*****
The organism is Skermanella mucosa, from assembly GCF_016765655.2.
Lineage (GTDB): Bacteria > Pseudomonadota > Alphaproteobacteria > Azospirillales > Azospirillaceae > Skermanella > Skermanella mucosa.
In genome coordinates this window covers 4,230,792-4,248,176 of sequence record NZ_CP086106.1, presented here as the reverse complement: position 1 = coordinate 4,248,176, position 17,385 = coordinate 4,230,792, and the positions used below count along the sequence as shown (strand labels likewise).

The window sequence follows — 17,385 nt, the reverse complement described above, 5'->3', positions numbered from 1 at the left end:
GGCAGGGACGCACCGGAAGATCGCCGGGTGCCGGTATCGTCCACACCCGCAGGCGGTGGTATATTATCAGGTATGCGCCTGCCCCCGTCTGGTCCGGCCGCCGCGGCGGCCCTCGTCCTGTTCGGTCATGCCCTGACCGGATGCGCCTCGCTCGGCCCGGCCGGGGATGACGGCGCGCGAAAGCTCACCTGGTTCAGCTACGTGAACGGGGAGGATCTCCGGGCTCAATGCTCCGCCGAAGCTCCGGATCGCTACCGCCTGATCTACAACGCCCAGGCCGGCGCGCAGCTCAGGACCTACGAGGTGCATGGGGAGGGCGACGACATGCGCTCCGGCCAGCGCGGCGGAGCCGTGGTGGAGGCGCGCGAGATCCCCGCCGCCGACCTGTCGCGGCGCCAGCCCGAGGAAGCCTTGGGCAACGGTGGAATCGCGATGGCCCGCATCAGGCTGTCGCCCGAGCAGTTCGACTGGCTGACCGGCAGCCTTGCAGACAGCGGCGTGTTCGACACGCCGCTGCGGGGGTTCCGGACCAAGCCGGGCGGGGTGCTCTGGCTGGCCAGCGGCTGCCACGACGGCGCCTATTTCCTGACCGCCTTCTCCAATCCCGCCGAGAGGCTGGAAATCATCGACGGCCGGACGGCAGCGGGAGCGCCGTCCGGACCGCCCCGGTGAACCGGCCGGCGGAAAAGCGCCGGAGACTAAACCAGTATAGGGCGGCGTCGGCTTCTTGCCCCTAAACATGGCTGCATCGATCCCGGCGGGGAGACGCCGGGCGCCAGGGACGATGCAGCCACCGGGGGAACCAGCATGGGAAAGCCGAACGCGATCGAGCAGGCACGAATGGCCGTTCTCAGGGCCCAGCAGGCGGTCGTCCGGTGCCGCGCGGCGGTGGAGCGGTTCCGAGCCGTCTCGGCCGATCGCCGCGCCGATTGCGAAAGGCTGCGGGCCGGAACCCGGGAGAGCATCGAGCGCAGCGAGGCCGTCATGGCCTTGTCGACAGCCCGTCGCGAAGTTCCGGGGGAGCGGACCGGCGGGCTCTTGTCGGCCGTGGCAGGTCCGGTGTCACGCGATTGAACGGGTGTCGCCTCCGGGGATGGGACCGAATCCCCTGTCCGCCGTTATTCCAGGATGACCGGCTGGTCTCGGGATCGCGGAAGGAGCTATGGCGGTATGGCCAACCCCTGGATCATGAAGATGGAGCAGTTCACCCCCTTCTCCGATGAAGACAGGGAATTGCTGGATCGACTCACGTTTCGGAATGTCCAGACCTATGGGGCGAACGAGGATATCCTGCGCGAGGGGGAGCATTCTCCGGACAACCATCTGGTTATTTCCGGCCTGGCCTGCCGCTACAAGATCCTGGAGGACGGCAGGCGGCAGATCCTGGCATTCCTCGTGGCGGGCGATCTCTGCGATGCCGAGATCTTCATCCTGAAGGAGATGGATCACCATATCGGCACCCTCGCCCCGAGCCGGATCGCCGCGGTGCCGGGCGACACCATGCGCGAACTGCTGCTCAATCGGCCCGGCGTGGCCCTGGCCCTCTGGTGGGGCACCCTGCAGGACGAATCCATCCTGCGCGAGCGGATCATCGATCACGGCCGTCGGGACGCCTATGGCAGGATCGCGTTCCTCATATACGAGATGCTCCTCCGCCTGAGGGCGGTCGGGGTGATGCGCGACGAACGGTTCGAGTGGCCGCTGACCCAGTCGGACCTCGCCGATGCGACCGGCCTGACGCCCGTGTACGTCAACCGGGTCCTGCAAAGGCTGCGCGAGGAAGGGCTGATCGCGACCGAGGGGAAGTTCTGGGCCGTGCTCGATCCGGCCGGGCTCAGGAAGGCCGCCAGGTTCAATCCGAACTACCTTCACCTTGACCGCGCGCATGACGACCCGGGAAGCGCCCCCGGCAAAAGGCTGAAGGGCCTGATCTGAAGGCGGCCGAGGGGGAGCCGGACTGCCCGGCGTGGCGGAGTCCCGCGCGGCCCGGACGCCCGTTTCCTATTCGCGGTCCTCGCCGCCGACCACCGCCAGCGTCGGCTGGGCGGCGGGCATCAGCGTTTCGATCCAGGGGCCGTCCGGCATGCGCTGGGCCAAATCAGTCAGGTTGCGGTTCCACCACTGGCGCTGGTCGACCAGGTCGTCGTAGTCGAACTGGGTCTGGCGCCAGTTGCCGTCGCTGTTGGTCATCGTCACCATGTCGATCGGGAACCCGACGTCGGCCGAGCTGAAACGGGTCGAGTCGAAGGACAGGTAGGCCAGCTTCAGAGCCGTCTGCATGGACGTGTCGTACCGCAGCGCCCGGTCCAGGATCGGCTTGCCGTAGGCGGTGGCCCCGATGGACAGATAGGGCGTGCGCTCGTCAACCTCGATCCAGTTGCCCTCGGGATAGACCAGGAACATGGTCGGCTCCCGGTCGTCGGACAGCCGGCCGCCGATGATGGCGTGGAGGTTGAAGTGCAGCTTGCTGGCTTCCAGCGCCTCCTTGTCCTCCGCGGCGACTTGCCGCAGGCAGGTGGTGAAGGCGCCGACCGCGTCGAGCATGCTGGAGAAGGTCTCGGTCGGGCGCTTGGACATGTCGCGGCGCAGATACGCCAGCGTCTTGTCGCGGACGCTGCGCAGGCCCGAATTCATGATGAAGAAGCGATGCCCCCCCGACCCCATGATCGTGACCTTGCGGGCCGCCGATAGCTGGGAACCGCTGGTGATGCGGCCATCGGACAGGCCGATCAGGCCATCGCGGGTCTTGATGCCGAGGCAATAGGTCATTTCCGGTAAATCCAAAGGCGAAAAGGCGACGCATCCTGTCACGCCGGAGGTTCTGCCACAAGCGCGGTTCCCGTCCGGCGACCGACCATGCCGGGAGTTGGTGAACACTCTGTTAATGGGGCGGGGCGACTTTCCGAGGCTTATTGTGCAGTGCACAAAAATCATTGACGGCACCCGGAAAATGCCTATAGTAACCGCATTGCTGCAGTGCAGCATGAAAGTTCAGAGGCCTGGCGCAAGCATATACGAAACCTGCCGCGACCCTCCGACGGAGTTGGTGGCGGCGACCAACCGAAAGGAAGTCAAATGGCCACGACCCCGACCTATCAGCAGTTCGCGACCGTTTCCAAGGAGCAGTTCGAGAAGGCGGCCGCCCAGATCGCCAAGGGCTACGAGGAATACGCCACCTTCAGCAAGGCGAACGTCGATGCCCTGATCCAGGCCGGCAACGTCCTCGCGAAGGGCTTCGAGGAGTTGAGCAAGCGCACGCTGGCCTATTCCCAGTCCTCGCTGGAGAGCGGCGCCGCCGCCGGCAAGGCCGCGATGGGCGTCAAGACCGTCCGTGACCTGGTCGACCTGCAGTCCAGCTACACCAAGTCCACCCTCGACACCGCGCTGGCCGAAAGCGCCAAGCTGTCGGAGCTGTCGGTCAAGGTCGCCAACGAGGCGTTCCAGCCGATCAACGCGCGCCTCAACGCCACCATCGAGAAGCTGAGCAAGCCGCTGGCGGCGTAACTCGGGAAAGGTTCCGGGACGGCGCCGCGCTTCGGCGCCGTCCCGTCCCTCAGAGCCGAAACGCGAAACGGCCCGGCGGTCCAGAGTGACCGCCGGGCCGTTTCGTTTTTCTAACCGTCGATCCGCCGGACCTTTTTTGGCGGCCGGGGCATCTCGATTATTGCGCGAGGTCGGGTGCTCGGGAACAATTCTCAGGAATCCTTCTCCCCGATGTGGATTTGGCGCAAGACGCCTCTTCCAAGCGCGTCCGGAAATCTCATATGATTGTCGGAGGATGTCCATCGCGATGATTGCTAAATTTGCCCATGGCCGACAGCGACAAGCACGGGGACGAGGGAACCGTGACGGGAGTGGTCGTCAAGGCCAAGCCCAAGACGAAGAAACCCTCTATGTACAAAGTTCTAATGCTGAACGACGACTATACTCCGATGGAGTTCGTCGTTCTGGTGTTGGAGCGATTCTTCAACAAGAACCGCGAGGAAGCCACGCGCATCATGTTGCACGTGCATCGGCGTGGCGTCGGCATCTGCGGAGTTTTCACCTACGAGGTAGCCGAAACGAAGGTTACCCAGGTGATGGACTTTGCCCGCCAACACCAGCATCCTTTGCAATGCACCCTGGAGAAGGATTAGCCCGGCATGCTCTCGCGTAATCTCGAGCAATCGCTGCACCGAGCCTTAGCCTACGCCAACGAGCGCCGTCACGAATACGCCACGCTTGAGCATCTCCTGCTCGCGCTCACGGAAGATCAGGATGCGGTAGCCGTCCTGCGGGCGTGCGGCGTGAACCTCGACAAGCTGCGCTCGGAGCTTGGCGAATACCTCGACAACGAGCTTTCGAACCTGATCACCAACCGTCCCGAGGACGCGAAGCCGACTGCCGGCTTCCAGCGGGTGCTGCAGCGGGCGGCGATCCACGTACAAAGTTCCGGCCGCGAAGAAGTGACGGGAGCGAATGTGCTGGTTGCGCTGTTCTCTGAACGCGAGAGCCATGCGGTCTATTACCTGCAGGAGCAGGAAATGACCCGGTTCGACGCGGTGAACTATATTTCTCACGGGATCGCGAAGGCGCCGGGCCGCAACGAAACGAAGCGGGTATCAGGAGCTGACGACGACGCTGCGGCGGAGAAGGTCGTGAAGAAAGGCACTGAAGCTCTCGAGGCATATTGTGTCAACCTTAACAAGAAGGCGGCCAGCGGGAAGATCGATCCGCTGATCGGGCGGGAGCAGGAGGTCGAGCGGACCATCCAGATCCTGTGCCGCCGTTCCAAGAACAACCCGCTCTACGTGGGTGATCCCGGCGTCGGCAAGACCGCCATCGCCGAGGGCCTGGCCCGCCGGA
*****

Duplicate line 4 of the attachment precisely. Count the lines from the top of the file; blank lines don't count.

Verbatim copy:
The window sequence follows — 17,385 nt, the reverse complement described above, 5'->3', positions numbered from 1 at the left end: